[Open Call] to Mozambican journalists and creative artists
The 2019 elections offer a moment of accountability, a chance for citizens to make choices based on what they know and what politicians are offering them. When quality, independent journalism engages audiences and communities, it offers a chance for self-reflection and critical thinking, key elements for an open, democratic society.
In recent months and years, Mozambican journalism has exposed corruption at all levels of society. But often these reports reach only those who read long-form journalism or avidly follow the news. Could these stories engage new audiences and highlight the role of independent journalism, if they were produced in a different format?
The Open Society Initiative for Southern Africa (OSISA) invites applications from journalists and creative artists willing to experiment in a collaboration to find different ways to tell these important stories. Through a partnership between journalists and artists from the worlds of theatre/ satire/ music/ graphics/ interactive technology, an investigative story will be reproduced in a new, captivating and engaging format.
Those selected will be invited to attend a three-day workshop where journalists and artists will work together to explore new forms for telling the investigative piece. Ultimately, teams will have the opportunity to pitch for a grant of up to $10,000 to produce and distribute their project ahead of the 2019 elections.
Examples of collaborations between artists and journalists produced elsewhere include:
- A Financial Times investigation into the working conditions of uber drivers became an Uber game and later became a rap, produced and performed at the Battersea Arts Centre, London. Watch this 60-second video from the Head of Digital Delivery at the Financial Times explaining why they tried this approach.
- A variety of theatre productions by StoryWorks, an initiative of the Center for Investigative Reporting in the United States.
- Too Early for Birds, storytelling from current affairs and history by the Kenyan organization, Owaahh. Read about their work here.
- An investigation into the neo-Nazi scene in Dortmund, Germany by the non-profit research and journalism centre, Correct!v, which they reproduced as a graphic novel available online here.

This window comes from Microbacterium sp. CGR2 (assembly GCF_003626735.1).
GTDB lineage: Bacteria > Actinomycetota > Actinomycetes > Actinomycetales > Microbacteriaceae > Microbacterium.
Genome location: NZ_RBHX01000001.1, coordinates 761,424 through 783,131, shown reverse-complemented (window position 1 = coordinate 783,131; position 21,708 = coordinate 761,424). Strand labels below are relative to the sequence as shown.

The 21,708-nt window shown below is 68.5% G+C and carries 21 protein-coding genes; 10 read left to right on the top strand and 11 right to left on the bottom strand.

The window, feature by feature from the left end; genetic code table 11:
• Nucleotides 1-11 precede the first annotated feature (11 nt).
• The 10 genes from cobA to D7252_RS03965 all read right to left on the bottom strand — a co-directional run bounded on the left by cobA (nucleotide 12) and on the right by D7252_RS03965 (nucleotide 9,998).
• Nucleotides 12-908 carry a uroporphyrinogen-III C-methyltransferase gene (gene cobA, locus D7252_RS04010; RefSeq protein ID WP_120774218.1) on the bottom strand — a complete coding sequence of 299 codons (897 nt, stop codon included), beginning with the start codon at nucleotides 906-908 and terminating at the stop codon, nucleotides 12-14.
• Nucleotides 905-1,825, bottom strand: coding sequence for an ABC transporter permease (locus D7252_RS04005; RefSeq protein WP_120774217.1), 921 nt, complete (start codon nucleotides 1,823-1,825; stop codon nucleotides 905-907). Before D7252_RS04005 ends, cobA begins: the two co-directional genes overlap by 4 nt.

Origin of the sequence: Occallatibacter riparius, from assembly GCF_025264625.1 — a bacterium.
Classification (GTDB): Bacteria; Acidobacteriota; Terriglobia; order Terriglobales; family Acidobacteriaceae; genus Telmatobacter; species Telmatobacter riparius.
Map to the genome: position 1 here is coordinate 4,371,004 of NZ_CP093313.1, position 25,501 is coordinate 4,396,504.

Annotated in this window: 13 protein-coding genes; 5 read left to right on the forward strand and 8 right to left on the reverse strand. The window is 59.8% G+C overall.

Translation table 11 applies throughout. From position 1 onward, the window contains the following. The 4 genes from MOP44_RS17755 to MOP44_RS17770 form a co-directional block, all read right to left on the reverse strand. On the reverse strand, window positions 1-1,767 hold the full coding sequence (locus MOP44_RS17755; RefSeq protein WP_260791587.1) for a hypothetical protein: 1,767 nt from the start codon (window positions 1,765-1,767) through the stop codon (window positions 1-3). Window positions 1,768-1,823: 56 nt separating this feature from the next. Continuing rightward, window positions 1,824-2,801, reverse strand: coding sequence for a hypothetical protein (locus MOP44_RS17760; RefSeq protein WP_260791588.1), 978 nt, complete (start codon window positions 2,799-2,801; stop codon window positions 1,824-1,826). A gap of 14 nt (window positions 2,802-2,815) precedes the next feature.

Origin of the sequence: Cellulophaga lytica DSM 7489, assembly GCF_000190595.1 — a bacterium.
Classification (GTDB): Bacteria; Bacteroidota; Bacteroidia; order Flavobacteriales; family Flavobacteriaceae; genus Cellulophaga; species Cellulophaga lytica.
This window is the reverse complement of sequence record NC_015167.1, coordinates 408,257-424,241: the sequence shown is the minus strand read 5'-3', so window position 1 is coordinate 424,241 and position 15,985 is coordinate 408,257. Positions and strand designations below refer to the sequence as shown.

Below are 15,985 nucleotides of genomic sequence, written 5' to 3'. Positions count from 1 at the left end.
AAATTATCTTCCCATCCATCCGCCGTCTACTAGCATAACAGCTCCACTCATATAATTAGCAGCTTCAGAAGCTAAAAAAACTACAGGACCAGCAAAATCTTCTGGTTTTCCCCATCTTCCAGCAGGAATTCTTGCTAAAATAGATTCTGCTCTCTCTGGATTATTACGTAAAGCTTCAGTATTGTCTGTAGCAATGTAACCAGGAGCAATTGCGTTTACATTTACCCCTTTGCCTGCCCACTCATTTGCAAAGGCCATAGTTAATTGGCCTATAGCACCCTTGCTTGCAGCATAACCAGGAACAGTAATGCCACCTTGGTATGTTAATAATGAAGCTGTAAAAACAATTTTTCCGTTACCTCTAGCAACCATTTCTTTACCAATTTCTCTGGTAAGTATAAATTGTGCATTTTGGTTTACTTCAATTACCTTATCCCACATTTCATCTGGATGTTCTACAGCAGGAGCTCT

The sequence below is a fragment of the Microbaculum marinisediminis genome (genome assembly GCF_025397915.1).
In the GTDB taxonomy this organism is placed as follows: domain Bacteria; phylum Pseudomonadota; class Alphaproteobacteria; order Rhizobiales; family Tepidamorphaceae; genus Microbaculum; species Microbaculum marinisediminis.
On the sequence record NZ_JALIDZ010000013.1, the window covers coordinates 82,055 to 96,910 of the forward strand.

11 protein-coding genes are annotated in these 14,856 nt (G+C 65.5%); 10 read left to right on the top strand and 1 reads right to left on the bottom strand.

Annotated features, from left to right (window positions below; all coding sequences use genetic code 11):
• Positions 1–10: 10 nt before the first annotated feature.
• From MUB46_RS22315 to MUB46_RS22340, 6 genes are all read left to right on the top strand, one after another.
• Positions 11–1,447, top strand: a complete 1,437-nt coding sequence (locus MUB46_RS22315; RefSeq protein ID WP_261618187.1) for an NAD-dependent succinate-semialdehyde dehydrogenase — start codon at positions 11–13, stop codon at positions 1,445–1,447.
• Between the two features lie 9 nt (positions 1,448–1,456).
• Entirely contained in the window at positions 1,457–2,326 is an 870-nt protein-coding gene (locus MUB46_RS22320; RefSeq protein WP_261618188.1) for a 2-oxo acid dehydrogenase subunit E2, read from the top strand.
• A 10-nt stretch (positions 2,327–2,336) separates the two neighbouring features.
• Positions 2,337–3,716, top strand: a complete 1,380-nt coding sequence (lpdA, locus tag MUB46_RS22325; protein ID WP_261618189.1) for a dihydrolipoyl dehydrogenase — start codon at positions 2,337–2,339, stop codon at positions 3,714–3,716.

Who should apply?
Journalists from national, regional or local media in small towns who:
- Have published on any platform (online, broadcast, print), an independent, investigative, verified story that exposes corruption and its impact on society.
- Are committed to a collaborative, experimental process with artists, guided by a director/facilitator, to explore and develop a new format for the story.
- Welcome the chance to have their story reach new audiences and will support efforts to engage audiences as effectively as possible.
Creative artists from theatre/ satire/ music/ graphics/ interactive technology who:
- Have a proven track record in their chosen craft.
- Are curious to explore and create a new storytelling format from a journalistic investigation on corruption for a wider audience.
- Are committed to a collaborative, experimental process with journalists, guided by a director/facilitator.
- Can demonstrate an understanding of their potential audiences – how and where to connect with them.
How to apply
Creative Storytelling 2019
- Your name and the name of your organization.
- The focus of your investigation, what it exposed. Please indicate in what format the story was produced (article/ book/ video, etc). Please include links.
- Which audiences did your story reach when it was distributed?
- Methods used to investigate the story (traditional investigative reporting; data scraping; recorded interviews; leaked documents, etc.)
- Challenges experienced when reporting and publishing the story.
- Which audiences would you ideally like your story to reach through a creative collaboration?
- Brief pitch (max. 300 words or a 2-minute video) explaining how your story could be reinterpreted and retold through an artistic medium; which audiences would you aim to reach, and in which language? Note: This idea is a starting point, you will have room to explore or change it, should you be chosen for the workshop.
- Your name and the name of your organization/company if any.
- A brief biography of creative projects you have produced/ been part of. Please include links to these projects.
- Brief pitch (max. 300 words or a 2-minute video) explaining how you might interpret/reproduce a verified journalism investigative story about corruption; what artistic medium you would use; which audiences would you aim to reach in which language? Note: This idea is a starting point, you will have room to explore or change it, should you be chosen for the workshop.
- Describe which audiences you usually reach – e.g. age, urban, peri-urban, rural?
- Why do you wish to be part of this collaboration? [max. 80 words]
What happens next?
- The deadline for all applications is July 19, 2019.
- OSISA will invite those journalists and creative artists selected from this call to a 3-day workshop (Maputo) 1st week of August to explore ideas.
- Journalists and artists will collaborate to tell the essence of the story, develop a “treatment”, and ideas for how it will be produced & distributed.
- At the conclusion of the workshop, teams will pitch their ideas, present their creative concepts and plans for its production and distribution.
- At the conclusion of this workshop, a jury will select which teams will receive a grant of up to $10,000 to produce and distribute the finished project ahead of the 2019 elections.